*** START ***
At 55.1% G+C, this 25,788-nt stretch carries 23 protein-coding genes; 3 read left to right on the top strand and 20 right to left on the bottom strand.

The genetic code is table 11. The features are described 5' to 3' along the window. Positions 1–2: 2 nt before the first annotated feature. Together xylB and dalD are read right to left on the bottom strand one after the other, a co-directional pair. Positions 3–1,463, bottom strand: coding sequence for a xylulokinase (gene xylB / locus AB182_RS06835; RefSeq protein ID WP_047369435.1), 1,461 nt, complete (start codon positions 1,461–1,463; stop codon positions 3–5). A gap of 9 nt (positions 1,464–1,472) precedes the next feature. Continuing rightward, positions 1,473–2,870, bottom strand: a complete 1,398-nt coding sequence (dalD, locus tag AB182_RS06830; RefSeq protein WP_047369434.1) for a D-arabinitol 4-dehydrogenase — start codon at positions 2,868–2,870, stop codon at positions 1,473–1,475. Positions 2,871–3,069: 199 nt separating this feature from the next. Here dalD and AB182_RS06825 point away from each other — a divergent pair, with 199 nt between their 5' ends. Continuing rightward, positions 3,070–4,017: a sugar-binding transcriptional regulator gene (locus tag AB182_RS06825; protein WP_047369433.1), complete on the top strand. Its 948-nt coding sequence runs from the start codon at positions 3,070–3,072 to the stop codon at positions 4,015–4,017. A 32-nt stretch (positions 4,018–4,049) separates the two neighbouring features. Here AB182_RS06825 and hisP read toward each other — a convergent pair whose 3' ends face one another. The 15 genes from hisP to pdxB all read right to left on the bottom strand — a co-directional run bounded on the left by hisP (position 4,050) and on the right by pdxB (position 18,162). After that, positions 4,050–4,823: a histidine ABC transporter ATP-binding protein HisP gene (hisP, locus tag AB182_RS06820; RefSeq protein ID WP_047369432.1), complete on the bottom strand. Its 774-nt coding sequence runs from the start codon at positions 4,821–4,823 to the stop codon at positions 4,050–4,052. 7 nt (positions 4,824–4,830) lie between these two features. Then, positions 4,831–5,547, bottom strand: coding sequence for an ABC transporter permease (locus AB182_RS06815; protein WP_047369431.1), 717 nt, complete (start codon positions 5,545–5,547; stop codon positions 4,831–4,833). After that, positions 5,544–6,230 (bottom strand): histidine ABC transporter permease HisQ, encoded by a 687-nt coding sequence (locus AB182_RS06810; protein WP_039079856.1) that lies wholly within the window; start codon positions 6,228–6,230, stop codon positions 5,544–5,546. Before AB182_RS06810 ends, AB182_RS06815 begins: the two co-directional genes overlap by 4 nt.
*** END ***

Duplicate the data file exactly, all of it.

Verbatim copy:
At 55.1% G+C, this 25,788-nt stretch carries 23 protein-coding genes; 3 read left to right on the top strand and 20 right to left on the bottom strand.

The genetic code is table 11. The features are described 5' to 3' along the window. Positions 1–2: 2 nt before the first annotated feature. Together xylB and dalD are read right to left on the bottom strand one after the other, a co-directional pair. Positions 3–1,463, bottom strand: coding sequence for a xylulokinase (gene xylB / locus AB182_RS06835; RefSeq protein ID WP_047369435.1), 1,461 nt, complete (start codon positions 1,461–1,463; stop codon positions 3–5). A gap of 9 nt (positions 1,464–1,472) precedes the next feature. Continuing rightward, positions 1,473–2,870, bottom strand: a complete 1,398-nt coding sequence (dalD, locus tag AB182_RS06830; RefSeq protein WP_047369434.1) for a D-arabinitol 4-dehydrogenase — start codon at positions 2,868–2,870, stop codon at positions 1,473–1,475. Positions 2,871–3,069: 199 nt separating this feature from the next. Here dalD and AB182_RS06825 point away from each other — a divergent pair, with 199 nt between their 5' ends. Continuing rightward, positions 3,070–4,017: a sugar-binding transcriptional regulator gene (locus tag AB182_RS06825; protein WP_047369433.1), complete on the top strand. Its 948-nt coding sequence runs from the start codon at positions 3,070–3,072 to the stop codon at positions 4,015–4,017. A 32-nt stretch (positions 4,018–4,049) separates the two neighbouring features. Here AB182_RS06825 and hisP read toward each other — a convergent pair whose 3' ends face one another. The 15 genes from hisP to pdxB all read right to left on the bottom strand — a co-directional run bounded on the left by hisP (position 4,050) and on the right by pdxB (position 18,162). After that, positions 4,050–4,823: a histidine ABC transporter ATP-binding protein HisP gene (hisP, locus tag AB182_RS06820; RefSeq protein ID WP_047369432.1), complete on the bottom strand. Its 774-nt coding sequence runs from the start codon at positions 4,821–4,823 to the stop codon at positions 4,050–4,052. 7 nt (positions 4,824–4,830) lie between these two features. Then, positions 4,831–5,547, bottom strand: coding sequence for an ABC transporter permease (locus AB182_RS06815; protein WP_047369431.1), 717 nt, complete (start codon positions 5,545–5,547; stop codon positions 4,831–4,833). After that, positions 5,544–6,230 (bottom strand): histidine ABC transporter permease HisQ, encoded by a 687-nt coding sequence (locus AB182_RS06810; protein WP_039079856.1) that lies wholly within the window; start codon positions 6,228–6,230, stop codon positions 5,544–5,546. Before AB182_RS06810 ends, AB182_RS06815 begins: the two co-directional genes overlap by 4 nt.